[caption id="attachment_419" align="alignnone" width="885"]

Stack Settings[/caption]

On the next screen, the Stack ID will be shown under the label OpsWorks ID, let's record it:

[caption id="attachment_420" align="alignnone" width="885"]

Stack ID[/caption]

After that we need the Application ID for the application we will be deploying. This can be found on the OpsWorks Application page:

[caption id="attachment_421" align="alignnone" width="885"]

Application ID[/caption]

Finally, we go to the OpsWorks Instance that we will be deploying to and record it's OpsWorks ID:

[caption id="attachment_422" align="alignnone" width="885"]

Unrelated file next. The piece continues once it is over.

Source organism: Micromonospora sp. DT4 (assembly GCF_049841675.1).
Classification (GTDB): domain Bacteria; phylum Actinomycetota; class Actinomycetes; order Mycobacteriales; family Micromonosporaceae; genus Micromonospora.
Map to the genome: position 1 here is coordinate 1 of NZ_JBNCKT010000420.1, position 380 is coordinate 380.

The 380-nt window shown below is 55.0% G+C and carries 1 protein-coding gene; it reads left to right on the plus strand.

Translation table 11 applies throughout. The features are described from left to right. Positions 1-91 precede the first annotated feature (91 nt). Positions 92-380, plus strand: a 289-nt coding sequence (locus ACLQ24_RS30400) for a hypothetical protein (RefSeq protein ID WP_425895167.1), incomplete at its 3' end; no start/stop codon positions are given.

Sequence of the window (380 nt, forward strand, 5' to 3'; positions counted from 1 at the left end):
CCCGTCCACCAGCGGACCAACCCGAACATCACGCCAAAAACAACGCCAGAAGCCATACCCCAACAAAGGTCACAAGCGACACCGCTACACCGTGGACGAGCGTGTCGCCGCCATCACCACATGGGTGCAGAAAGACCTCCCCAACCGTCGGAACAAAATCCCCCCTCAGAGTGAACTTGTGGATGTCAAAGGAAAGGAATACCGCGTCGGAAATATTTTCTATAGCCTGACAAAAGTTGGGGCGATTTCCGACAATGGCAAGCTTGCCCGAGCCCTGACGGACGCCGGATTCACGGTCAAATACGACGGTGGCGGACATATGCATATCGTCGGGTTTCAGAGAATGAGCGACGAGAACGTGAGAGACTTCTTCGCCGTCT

Instance ID[/caption]

At this point we should have our:

  • AWS Access Key

  • Secret Access Key

  • OpsWorks Stack ID

  • OpsWorks Application ID

  • OpsWorks Instance ID

Deploying to Amazon OpsWorks from the Command Line

Before we jump into deploying from Codeship, let's try to trigger a remote OpsWorks deployment locally from our command line.

First thing we need to do is install the AWS Command Line Interface. As the page mentions, we just need to run the following:

pip install awscli

Once the command line interface is installed, we need to initialise the AWS_ACCESS_KEY_ID environment variable with our AWS Access Key, and the AWS_SECRET_ACCESS_KEY variable with our Secret Access Key. In Linux we do as follows:

export AWS_ACCESS_KEY_ID=[Our AWS Access Key]
export AWS_SECRET_ACCESS_KEY=[Our Secret Access Key]